Another situation with far wider connotations which vexes many of us is the question; is the world really going to starve? The artiwers have rarely been satisfactory. They are usually too emotionally based and seem to see-saw between the alarmist and the complacent points of view. In Famine in Retreat? by Gordon Bridger and Maurice de Soissons (J. M. Dent & Sons, 45s.) the authors (one a senior economic advisor to the Minister of Overseas Development and the other a farming expert) have made a, thorough study of this elliptical subject and have come up with the argument, well supported by facts and figures and clearly stated opinions, that the recent alarmist theories about the inevitability of world starvation have all arisen out of a partial rather than a comprehensive view of the problem.
The message of this book is simple; that in spite of an encouraging prognosis and a situation which in many ways is steadily improving instead of worsening as the alarmists believe, we still cannot afford
to be complacent. O.K., there have been many extremely successful scientific discoveries in agricultural development (methods of cultivation and strains of grain which have greatly increased yields; protein production from such alien substances as oil etc.) But this is not the whole solution.
For it is upon the marriage of economic and sociological factors with technical advances (different in every country) that eventual success for the whole world depends. If, for instance. we are going to accept increases in population we must also create wealth as well as increase production and for this reason the fight against world poverty is every bit as important as the fight to grow more food.
And in the richer countries too we will have to decide which are the priorities. Many of the new techniques are extremely expensive. Do we spend our money on these or on other things?
Man Against Cancer by Bernard Glennser (Bodley Head 45s.) is a painstaking voyage in to the world of the expert in which everyone, including the author, gets lost. I am afaid I cannot sec the point of a nonexpert going through all the grind of producing a com prehensive picture of such a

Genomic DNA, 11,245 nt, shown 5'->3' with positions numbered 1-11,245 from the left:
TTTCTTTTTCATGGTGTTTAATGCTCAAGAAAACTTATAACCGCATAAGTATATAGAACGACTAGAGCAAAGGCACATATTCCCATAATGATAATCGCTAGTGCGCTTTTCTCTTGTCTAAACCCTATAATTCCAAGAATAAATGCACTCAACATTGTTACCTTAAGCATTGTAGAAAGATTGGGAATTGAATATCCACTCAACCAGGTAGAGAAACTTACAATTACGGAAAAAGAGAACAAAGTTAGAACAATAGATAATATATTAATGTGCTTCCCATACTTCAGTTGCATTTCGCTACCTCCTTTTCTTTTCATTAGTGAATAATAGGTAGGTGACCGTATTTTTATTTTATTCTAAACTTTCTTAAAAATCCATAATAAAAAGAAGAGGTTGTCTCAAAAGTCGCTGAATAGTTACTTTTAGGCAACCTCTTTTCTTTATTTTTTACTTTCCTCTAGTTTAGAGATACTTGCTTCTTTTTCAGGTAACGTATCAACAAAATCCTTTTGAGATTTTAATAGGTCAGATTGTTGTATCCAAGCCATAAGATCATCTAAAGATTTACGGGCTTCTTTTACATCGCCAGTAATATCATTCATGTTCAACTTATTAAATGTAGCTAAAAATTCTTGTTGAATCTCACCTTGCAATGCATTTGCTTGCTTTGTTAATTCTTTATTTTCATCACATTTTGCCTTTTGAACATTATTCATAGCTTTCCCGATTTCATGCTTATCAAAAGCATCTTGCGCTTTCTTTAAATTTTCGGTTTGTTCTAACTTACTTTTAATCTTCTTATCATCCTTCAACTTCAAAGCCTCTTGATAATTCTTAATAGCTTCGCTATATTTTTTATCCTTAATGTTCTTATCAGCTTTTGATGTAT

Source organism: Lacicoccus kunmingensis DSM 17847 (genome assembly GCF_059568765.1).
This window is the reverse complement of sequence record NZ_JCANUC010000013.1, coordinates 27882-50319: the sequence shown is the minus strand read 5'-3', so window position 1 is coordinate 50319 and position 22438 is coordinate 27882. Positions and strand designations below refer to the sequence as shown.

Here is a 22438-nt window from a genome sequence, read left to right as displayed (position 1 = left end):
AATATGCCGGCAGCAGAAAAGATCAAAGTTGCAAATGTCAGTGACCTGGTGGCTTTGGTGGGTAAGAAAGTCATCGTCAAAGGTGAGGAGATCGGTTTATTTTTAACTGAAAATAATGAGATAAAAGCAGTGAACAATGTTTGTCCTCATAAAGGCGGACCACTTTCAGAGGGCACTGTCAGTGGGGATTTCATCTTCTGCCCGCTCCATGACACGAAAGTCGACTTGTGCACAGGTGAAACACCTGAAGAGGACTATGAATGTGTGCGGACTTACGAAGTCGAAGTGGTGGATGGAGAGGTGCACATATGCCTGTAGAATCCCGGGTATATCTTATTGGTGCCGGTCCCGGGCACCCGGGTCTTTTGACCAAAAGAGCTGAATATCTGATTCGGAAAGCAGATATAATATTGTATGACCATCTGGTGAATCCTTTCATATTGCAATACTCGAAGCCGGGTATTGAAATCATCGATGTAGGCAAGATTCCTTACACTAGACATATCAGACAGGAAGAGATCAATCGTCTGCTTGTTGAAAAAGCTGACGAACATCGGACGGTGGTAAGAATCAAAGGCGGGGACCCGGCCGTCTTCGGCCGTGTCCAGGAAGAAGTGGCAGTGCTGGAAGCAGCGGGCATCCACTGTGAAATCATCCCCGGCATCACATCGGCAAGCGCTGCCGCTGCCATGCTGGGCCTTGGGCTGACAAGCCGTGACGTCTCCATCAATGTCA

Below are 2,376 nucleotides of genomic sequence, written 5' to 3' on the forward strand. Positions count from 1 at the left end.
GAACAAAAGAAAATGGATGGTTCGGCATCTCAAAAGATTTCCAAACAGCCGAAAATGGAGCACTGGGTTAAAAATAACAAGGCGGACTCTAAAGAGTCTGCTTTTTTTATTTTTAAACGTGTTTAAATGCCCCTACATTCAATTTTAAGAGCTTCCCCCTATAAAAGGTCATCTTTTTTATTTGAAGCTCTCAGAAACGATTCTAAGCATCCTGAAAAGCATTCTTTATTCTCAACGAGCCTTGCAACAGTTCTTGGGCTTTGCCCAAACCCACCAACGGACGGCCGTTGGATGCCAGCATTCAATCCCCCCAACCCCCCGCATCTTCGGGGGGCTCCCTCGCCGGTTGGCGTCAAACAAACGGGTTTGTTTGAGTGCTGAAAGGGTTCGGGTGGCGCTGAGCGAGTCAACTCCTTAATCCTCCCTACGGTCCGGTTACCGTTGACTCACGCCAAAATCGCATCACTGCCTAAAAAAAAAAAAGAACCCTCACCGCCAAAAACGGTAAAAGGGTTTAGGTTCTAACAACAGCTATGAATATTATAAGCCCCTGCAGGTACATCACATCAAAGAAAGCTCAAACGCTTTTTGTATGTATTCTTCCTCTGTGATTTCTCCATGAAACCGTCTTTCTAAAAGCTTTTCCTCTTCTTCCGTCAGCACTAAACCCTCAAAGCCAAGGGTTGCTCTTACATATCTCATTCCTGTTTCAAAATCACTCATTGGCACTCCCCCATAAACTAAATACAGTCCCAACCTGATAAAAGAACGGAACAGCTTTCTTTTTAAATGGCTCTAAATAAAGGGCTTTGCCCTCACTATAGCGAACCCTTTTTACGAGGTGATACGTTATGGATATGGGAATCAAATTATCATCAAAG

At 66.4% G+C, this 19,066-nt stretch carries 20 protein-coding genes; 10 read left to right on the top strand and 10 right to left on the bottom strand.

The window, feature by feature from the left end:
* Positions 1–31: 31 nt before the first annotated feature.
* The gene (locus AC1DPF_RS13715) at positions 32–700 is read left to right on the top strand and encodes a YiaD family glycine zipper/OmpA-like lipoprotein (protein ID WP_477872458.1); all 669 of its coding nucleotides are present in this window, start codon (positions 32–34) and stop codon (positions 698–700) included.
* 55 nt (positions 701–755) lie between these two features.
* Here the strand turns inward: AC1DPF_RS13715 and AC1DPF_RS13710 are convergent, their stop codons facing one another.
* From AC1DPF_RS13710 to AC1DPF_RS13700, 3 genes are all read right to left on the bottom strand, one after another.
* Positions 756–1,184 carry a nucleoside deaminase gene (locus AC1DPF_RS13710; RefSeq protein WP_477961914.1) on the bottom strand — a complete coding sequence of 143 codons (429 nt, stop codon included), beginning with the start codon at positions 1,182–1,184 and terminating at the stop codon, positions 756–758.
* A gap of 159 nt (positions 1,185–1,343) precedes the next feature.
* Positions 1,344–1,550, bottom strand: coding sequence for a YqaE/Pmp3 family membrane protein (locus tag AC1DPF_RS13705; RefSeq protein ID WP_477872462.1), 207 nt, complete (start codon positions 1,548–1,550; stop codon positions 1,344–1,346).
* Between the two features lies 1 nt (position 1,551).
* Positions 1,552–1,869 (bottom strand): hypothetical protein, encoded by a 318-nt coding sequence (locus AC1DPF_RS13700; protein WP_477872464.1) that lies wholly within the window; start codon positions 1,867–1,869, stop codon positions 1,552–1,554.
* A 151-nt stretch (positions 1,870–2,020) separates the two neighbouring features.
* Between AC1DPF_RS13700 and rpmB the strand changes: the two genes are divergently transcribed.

complicated and highly
emotive situation as the cancer thing, when the results of research are still too opaque and controversial for the ordinary reader to make sense out of what is going on, or to give him enough hope (at this moment) to make reading such a book worthwhile.
It is, of course, imperative that the public should be aware of the extent and importance of the work being done to solve one of the most terrifying of contemporary problems. But. in my opinion, this kind of book merely confuses and upsets. It certainly had that effect on me.
And as for the style! God preserve us from all literary gimmicks aimed at catching and keeping your reader. When a writer uses the showbiz approach to sweeten the pill of imparting serious information on a subject about which many people are unduly fearful, the result is not only confusing but positively sets your teeth on edge.
All that most unforgettable character I've met sort of writing blends badly with the spectre of fear, pain and death which such a subject tends to arouse. And I could not help wondering what Dr. Cornelius Packard Rhoades of the SloanKettering Institute for Cancer Research thought when he read this description of himself. "He was big, handsome, brusque, irritable and he did not suffer fools gladly." It sounds like John Wayne ! No. no, no!